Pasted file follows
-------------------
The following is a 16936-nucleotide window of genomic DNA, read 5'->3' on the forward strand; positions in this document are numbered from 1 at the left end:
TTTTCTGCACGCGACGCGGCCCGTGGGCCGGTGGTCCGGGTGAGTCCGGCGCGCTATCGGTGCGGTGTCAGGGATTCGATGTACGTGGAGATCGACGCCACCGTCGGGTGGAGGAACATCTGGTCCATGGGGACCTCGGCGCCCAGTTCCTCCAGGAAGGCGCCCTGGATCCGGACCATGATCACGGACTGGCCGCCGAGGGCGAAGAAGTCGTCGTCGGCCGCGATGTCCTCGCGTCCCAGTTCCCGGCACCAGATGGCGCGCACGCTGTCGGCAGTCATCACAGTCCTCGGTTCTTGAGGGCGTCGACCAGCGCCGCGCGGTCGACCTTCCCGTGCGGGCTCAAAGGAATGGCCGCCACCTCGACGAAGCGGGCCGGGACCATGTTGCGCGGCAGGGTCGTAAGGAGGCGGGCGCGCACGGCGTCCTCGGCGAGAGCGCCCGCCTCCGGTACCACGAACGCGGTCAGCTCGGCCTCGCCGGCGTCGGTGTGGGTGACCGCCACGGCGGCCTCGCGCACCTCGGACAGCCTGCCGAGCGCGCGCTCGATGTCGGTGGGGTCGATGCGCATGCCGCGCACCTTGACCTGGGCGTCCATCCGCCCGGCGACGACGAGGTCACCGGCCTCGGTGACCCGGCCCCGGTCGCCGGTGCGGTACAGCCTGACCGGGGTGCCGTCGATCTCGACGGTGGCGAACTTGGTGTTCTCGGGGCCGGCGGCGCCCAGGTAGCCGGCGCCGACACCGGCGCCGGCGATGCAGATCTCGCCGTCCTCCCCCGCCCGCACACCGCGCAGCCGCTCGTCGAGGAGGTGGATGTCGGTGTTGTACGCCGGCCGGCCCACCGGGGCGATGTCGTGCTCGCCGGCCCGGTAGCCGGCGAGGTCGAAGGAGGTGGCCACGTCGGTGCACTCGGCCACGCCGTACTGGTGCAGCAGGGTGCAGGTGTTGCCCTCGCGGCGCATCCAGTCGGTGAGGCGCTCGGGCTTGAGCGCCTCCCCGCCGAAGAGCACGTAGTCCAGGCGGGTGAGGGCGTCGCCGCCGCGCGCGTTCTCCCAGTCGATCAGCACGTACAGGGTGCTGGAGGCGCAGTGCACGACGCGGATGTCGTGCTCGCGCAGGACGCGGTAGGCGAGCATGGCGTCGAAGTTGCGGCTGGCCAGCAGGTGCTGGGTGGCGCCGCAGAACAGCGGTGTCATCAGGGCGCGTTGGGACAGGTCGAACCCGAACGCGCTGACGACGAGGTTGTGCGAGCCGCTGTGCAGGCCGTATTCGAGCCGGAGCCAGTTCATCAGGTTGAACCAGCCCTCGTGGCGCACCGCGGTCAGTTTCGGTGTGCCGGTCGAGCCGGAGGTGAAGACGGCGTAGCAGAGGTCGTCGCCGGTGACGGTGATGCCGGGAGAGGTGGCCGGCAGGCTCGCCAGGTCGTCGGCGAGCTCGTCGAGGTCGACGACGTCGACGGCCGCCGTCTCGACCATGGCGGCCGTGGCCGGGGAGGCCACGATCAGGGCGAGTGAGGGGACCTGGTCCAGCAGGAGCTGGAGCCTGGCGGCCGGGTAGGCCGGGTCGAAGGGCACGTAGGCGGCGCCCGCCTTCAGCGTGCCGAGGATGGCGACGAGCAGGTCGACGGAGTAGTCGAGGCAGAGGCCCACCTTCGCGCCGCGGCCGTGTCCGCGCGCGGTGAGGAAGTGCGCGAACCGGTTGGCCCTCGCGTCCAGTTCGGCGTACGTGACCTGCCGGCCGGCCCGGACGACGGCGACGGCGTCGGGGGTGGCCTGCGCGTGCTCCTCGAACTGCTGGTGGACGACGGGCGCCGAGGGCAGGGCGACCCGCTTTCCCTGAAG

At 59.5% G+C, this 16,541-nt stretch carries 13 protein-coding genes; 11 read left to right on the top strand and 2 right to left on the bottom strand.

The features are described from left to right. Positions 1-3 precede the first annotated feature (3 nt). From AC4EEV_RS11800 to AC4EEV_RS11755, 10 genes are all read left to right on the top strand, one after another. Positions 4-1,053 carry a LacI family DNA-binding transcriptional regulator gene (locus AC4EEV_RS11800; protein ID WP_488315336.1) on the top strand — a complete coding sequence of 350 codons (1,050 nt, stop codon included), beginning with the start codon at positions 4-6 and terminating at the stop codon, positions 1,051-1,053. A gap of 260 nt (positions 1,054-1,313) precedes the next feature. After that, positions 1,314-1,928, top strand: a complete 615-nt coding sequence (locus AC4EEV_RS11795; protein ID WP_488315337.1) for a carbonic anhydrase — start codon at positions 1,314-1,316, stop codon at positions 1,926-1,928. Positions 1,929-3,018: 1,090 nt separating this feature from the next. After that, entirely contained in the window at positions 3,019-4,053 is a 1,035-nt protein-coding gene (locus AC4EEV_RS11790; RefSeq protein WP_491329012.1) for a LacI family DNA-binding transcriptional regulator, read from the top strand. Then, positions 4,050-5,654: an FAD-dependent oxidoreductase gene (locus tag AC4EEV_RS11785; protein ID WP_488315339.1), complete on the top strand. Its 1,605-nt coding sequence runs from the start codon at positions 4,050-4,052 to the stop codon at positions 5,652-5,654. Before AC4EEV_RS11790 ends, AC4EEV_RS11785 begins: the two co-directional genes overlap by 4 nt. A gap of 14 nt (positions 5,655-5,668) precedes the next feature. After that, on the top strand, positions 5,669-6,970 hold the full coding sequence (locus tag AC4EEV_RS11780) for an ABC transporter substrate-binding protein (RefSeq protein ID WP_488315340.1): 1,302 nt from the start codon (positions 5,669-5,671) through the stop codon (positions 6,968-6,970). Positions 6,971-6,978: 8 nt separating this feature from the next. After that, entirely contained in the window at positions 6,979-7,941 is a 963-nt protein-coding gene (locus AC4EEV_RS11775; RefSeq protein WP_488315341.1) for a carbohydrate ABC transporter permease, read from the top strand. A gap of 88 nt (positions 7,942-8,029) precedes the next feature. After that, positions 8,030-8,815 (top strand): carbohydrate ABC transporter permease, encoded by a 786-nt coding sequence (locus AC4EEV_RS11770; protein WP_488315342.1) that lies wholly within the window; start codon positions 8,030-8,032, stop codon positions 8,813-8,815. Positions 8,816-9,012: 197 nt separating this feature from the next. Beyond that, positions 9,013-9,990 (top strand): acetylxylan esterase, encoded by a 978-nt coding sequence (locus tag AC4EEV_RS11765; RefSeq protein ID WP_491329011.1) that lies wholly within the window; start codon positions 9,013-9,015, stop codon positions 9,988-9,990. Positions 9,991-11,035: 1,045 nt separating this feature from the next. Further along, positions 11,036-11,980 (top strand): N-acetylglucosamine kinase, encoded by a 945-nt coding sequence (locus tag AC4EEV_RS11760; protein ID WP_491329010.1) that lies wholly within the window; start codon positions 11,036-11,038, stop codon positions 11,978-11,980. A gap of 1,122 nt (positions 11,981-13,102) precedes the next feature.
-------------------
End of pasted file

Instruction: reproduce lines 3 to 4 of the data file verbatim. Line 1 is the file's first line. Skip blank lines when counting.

At 59.5% G+C, this 16,541-nt stretch carries 13 protein-coding genes; 11 read left to right on the top strand and 2 right to left on the bottom strand.

The features are described from left to right. Positions 1-3 precede the first annotated feature (3 nt). From AC4EEV_RS11800 to AC4EEV_RS11755, 10 genes are all read left to right on the top strand, one after another. Positions 4-1,053 carry a LacI family DNA-binding transcriptional regulator gene (locus AC4EEV_RS11800; protein ID WP_488315336.1) on the top strand — a complete coding sequence of 350 codons (1,050 nt, stop codon included), beginning with the start codon at positions 4-6 and terminating at the stop codon, positions 1,051-1,053. A gap of 260 nt (positions 1,054-1,313) precedes the next feature. After that, positions 1,314-1,928, top strand: a complete 615-nt coding sequence (locus AC4EEV_RS11795; protein ID WP_488315337.1) for a carbonic anhydrase — start codon at positions 1,314-1,316, stop codon at positions 1,926-1,928. Positions 1,929-3,018: 1,090 nt separating this feature from the next. After that, entirely contained in the window at positions 3,019-4,053 is a 1,035-nt protein-coding gene (locus AC4EEV_RS11790; RefSeq protein WP_491329012.1) for a LacI family DNA-binding transcriptional regulator, read from the top strand. Then, positions 4,050-5,654: an FAD-dependent oxidoreductase gene (locus tag AC4EEV_RS11785; protein ID WP_488315339.1), complete on the top strand. Its 1,605-nt coding sequence runs from the start codon at positions 4,050-4,052 to the stop codon at positions 5,652-5,654. Before AC4EEV_RS11790 ends, AC4EEV_RS11785 begins: the two co-directional genes overlap by 4 nt. A gap of 14 nt (positions 5,655-5,668) precedes the next feature. After that, on the top strand, positions 5,669-6,970 hold the full coding sequence (locus tag AC4EEV_RS11780) for an ABC transporter substrate-binding protein (RefSeq protein ID WP_488315340.1): 1,302 nt from the start codon (positions 5,669-5,671) through the stop codon (positions 6,968-6,970). Positions 6,971-6,978: 8 nt separating this feature from the next. After that, entirely contained in the window at positions 6,979-7,941 is a 963-nt protein-coding gene (locus AC4EEV_RS11775; RefSeq protein WP_488315341.1) for a carbohydrate ABC transporter permease, read from the top strand. A gap of 88 nt (positions 7,942-8,029) precedes the next feature. After that, positions 8,030-8,815 (top strand): carbohydrate ABC transporter permease, encoded by a 786-nt coding sequence (locus AC4EEV_RS11770; protein WP_488315342.1) that lies wholly within the window; start codon positions 8,030-8,032, stop codon positions 8,813-8,815. Positions 8,816-9,012: 197 nt separating this feature from the next. Beyond that, positions 9,013-9,990 (top strand): acetylxylan esterase, encoded by a 978-nt coding sequence (locus tag AC4EEV_RS11765; RefSeq protein ID WP_491329011.1) that lies wholly within the window; start codon positions 9,013-9,015, stop codon positions 9,988-9,990. Positions 9,991-11,035: 1,045 nt separating this feature from the next. Further along, positions 11,036-11,980 (top strand): N-acetylglucosamine kinase, encoded by a 945-nt coding sequence (locus tag AC4EEV_RS11760; protein ID WP_491329010.1) that lies wholly within the window; start codon positions 11,036-11,038, stop codon positions 11,978-11,980. A gap of 1,122 nt (positions 11,981-13,102) precedes the next feature.